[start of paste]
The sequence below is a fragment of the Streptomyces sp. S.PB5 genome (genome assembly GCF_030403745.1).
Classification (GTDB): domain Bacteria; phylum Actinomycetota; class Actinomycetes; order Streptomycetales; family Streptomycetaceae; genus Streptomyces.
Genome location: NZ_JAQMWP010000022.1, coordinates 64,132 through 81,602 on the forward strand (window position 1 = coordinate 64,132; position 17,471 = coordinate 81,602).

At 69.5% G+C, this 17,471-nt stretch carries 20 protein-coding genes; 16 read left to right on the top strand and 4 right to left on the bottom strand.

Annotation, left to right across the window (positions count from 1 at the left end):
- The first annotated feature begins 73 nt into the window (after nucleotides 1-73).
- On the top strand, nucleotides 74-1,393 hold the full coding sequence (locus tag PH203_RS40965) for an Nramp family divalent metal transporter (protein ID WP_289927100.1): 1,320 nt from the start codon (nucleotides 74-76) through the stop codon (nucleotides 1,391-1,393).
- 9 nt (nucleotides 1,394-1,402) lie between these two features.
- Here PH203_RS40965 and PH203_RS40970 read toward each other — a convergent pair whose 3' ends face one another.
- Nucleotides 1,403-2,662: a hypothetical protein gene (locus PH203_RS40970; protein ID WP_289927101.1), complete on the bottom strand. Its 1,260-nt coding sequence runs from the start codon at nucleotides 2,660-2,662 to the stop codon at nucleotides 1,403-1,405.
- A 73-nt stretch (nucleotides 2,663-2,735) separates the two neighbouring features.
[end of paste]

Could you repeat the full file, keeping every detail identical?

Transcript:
The sequence below is a fragment of the Streptomyces sp. S.PB5 genome (genome assembly GCF_030403745.1).
Classification (GTDB): domain Bacteria; phylum Actinomycetota; class Actinomycetes; order Streptomycetales; family Streptomycetaceae; genus Streptomyces.
Genome location: NZ_JAQMWP010000022.1, coordinates 64,132 through 81,602 on the forward strand (window position 1 = coordinate 64,132; position 17,471 = coordinate 81,602).

At 69.5% G+C, this 17,471-nt stretch carries 20 protein-coding genes; 16 read left to right on the top strand and 4 right to left on the bottom strand.

Annotation, left to right across the window (positions count from 1 at the left end):
- The first annotated feature begins 73 nt into the window (after nucleotides 1-73).
- On the top strand, nucleotides 74-1,393 hold the full coding sequence (locus tag PH203_RS40965) for an Nramp family divalent metal transporter (protein ID WP_289927100.1): 1,320 nt from the start codon (nucleotides 74-76) through the stop codon (nucleotides 1,391-1,393).
- 9 nt (nucleotides 1,394-1,402) lie between these two features.
- Here PH203_RS40965 and PH203_RS40970 read toward each other — a convergent pair whose 3' ends face one another.
- Nucleotides 1,403-2,662: a hypothetical protein gene (locus PH203_RS40970; protein ID WP_289927101.1), complete on the bottom strand. Its 1,260-nt coding sequence runs from the start codon at nucleotides 2,660-2,662 to the stop codon at nucleotides 1,403-1,405.
- A 73-nt stretch (nucleotides 2,663-2,735) separates the two neighbouring features.